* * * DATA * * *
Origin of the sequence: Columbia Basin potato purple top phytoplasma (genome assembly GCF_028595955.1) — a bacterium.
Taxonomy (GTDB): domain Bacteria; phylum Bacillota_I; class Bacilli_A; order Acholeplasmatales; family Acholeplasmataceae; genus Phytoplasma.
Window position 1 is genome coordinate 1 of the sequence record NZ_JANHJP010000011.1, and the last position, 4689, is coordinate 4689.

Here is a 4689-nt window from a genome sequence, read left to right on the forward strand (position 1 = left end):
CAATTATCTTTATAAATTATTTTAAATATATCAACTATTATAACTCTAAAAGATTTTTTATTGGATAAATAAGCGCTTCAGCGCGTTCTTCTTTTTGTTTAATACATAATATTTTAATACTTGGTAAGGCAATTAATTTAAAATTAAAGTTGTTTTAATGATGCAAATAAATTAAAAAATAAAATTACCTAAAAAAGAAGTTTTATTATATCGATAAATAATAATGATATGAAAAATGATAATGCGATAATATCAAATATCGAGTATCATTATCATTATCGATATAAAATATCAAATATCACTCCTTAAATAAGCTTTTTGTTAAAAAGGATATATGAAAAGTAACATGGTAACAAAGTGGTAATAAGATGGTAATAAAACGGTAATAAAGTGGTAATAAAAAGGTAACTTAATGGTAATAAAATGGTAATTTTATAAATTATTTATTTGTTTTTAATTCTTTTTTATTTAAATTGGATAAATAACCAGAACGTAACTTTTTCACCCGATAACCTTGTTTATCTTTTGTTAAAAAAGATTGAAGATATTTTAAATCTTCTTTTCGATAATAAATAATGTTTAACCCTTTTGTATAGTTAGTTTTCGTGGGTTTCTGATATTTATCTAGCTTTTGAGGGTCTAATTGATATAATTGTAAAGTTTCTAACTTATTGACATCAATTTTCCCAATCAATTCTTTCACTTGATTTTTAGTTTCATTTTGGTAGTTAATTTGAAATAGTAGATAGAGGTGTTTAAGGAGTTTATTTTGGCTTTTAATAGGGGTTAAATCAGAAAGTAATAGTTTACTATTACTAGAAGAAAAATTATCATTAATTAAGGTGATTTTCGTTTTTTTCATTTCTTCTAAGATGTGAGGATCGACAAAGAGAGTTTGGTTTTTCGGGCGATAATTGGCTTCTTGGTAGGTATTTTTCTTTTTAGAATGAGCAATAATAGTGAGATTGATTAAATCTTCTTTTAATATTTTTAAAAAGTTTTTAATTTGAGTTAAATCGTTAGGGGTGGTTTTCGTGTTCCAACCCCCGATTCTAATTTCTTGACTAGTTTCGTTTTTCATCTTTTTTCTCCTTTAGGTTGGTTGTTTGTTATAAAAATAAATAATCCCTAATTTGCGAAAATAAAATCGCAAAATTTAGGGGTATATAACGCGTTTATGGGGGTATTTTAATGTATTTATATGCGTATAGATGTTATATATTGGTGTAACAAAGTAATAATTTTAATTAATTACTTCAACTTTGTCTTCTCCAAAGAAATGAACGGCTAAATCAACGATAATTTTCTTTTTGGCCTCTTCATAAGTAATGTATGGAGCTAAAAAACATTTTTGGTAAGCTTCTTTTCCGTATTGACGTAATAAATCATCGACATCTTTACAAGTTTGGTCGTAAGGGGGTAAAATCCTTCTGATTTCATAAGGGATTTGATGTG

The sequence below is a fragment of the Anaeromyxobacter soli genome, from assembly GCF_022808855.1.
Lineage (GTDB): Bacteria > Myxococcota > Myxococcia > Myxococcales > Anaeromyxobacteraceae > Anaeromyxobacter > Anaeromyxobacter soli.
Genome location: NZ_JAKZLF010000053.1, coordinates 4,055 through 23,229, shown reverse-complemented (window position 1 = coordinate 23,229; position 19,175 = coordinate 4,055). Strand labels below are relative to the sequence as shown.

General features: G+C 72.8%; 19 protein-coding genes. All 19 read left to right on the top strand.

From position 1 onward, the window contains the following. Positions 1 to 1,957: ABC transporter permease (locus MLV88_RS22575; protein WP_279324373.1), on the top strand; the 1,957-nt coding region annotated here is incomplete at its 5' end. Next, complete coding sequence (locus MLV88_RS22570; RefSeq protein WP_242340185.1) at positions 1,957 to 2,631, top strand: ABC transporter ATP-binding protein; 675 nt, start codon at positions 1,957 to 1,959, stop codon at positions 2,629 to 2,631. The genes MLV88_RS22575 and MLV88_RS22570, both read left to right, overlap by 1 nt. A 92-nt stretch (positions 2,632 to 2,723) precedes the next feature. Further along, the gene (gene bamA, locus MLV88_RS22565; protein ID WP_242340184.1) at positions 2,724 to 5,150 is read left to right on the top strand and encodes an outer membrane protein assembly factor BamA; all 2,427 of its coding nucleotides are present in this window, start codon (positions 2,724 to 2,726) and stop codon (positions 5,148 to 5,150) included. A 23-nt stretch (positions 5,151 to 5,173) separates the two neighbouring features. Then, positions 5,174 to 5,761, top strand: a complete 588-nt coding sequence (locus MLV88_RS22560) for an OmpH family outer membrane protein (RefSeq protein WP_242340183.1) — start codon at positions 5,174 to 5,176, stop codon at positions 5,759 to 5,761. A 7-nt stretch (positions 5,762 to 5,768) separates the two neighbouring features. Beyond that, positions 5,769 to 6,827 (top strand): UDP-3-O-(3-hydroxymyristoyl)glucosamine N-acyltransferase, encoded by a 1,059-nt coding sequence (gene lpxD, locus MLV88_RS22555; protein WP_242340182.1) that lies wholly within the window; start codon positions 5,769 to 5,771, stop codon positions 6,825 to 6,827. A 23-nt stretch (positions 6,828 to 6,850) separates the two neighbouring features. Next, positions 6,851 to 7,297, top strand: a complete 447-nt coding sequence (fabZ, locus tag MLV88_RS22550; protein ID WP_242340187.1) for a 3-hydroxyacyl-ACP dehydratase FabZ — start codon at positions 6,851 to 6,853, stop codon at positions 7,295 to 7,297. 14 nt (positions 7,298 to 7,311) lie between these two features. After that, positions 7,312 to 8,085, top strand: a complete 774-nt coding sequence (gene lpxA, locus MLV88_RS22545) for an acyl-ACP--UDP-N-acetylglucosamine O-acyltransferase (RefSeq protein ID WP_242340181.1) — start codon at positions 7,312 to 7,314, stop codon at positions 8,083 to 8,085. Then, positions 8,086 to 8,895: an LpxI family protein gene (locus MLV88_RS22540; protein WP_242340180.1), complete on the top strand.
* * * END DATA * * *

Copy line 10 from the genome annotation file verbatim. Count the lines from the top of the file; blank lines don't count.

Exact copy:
From position 1 onward, the window contains the following. Positions 1 to 1,957: ABC transporter permease (locus MLV88_RS22575; protein WP_279324373.1), on the top strand; the 1,957-nt coding region annotated here is incomplete at its 5' end. Next, complete coding sequence (locus MLV88_RS22570; RefSeq protein WP_242340185.1) at positions 1,957 to 2,631, top strand: ABC transporter ATP-binding protein; 675 nt, start codon at positions 1,957 to 1,959, stop codon at positions 2,629 to 2,631. The genes MLV88_RS22575 and MLV88_RS22570, both read left to right, overlap by 1 nt. A 92-nt stretch (positions 2,632 to 2,723) precedes the next feature. Further along, the gene (gene bamA, locus MLV88_RS22565; protein ID WP_242340184.1) at positions 2,724 to 5,150 is read left to right on the top strand and encodes an outer membrane protein assembly factor BamA; all 2,427 of its coding nucleotides are present in this window, start codon (positions 2,724 to 2,726) and stop codon (positions 5,148 to 5,150) included. A 23-nt stretch (positions 5,151 to 5,173) separates the two neighbouring features. Then, positions 5,174 to 5,761, top strand: a complete 588-nt coding sequence (locus MLV88_RS22560) for an OmpH family outer membrane protein (RefSeq protein WP_242340183.1) — start codon at positions 5,174 to 5,176, stop codon at positions 5,759 to 5,761. A 7-nt stretch (positions 5,762 to 5,768) separates the two neighbouring features. Beyond that, positions 5,769 to 6,827 (top strand): UDP-3-O-(3-hydroxymyristoyl)glucosamine N-acyltransferase, encoded by a 1,059-nt coding sequence (gene lpxD, locus MLV88_RS22555; protein WP_242340182.1) that lies wholly within the window; start codon positions 5,769 to 5,771, stop codon positions 6,825 to 6,827. A 23-nt stretch (positions 6,828 to 6,850) separates the two neighbouring features. Next, positions 6,851 to 7,297, top strand: a complete 447-nt coding sequence (fabZ, locus tag MLV88_RS22550; protein ID WP_242340187.1) for a 3-hydroxyacyl-ACP dehydratase FabZ — start codon at positions 6,851 to 6,853, stop codon at positions 7,295 to 7,297. 14 nt (positions 7,298 to 7,311) lie between these two features. After that, positions 7,312 to 8,085, top strand: a complete 774-nt coding sequence (gene lpxA, locus MLV88_RS22545) for an acyl-ACP--UDP-N-acetylglucosamine O-acyltransferase (RefSeq protein ID WP_242340181.1) — start codon at positions 7,312 to 7,314, stop codon at positions 8,083 to 8,085. Then, positions 8,086 to 8,895: an LpxI family protein gene (locus MLV88_RS22540; protein WP_242340180.1), complete on the top strand.